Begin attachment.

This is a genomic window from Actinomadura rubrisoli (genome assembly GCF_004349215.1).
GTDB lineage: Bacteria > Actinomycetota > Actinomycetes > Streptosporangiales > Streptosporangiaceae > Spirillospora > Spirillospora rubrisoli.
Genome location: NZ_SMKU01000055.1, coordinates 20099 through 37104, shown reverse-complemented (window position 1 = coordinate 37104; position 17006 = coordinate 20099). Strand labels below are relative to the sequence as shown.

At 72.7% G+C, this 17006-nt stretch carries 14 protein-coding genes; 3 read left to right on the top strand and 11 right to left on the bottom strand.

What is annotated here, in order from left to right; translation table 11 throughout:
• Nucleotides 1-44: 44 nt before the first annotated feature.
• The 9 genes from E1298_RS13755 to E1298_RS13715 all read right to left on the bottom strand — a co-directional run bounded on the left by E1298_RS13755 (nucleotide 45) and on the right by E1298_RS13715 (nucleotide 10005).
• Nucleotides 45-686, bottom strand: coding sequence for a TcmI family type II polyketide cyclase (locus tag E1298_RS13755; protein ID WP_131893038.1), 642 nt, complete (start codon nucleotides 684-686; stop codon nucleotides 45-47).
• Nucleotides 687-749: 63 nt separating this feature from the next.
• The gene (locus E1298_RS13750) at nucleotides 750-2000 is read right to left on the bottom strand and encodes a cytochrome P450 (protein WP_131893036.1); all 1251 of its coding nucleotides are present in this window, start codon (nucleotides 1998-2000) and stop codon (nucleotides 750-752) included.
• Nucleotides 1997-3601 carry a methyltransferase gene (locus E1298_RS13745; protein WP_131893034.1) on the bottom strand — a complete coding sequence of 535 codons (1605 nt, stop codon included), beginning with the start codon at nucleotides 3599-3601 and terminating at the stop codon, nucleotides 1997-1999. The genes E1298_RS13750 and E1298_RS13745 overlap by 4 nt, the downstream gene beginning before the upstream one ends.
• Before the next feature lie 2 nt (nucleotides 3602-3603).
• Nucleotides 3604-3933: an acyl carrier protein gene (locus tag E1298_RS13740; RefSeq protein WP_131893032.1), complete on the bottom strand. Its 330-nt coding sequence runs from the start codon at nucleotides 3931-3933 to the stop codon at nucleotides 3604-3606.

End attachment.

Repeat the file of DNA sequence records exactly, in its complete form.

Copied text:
This is a genomic window from Actinomadura rubrisoli (genome assembly GCF_004349215.1).
GTDB lineage: Bacteria > Actinomycetota > Actinomycetes > Streptosporangiales > Streptosporangiaceae > Spirillospora > Spirillospora rubrisoli.
Genome location: NZ_SMKU01000055.1, coordinates 20099 through 37104, shown reverse-complemented (window position 1 = coordinate 37104; position 17006 = coordinate 20099). Strand labels below are relative to the sequence as shown.

At 72.7% G+C, this 17006-nt stretch carries 14 protein-coding genes; 3 read left to right on the top strand and 11 right to left on the bottom strand.

What is annotated here, in order from left to right; translation table 11 throughout:
• Nucleotides 1-44: 44 nt before the first annotated feature.
• The 9 genes from E1298_RS13755 to E1298_RS13715 all read right to left on the bottom strand — a co-directional run bounded on the left by E1298_RS13755 (nucleotide 45) and on the right by E1298_RS13715 (nucleotide 10005).
• Nucleotides 45-686, bottom strand: coding sequence for a TcmI family type II polyketide cyclase (locus tag E1298_RS13755; protein ID WP_131893038.1), 642 nt, complete (start codon nucleotides 684-686; stop codon nucleotides 45-47).
• Nucleotides 687-749: 63 nt separating this feature from the next.
• The gene (locus E1298_RS13750) at nucleotides 750-2000 is read right to left on the bottom strand and encodes a cytochrome P450 (protein WP_131893036.1); all 1251 of its coding nucleotides are present in this window, start codon (nucleotides 1998-2000) and stop codon (nucleotides 750-752) included.
• Nucleotides 1997-3601 carry a methyltransferase gene (locus E1298_RS13745; protein WP_131893034.1) on the bottom strand — a complete coding sequence of 535 codons (1605 nt, stop codon included), beginning with the start codon at nucleotides 3599-3601 and terminating at the stop codon, nucleotides 1997-1999. The genes E1298_RS13750 and E1298_RS13745 overlap by 4 nt, the downstream gene beginning before the upstream one ends.
• Before the next feature lie 2 nt (nucleotides 3602-3603).
• Nucleotides 3604-3933: an acyl carrier protein gene (locus tag E1298_RS13740; RefSeq protein WP_131893032.1), complete on the bottom strand. Its 330-nt coding sequence runs from the start codon at nucleotides 3931-3933 to the stop codon at nucleotides 3604-3606.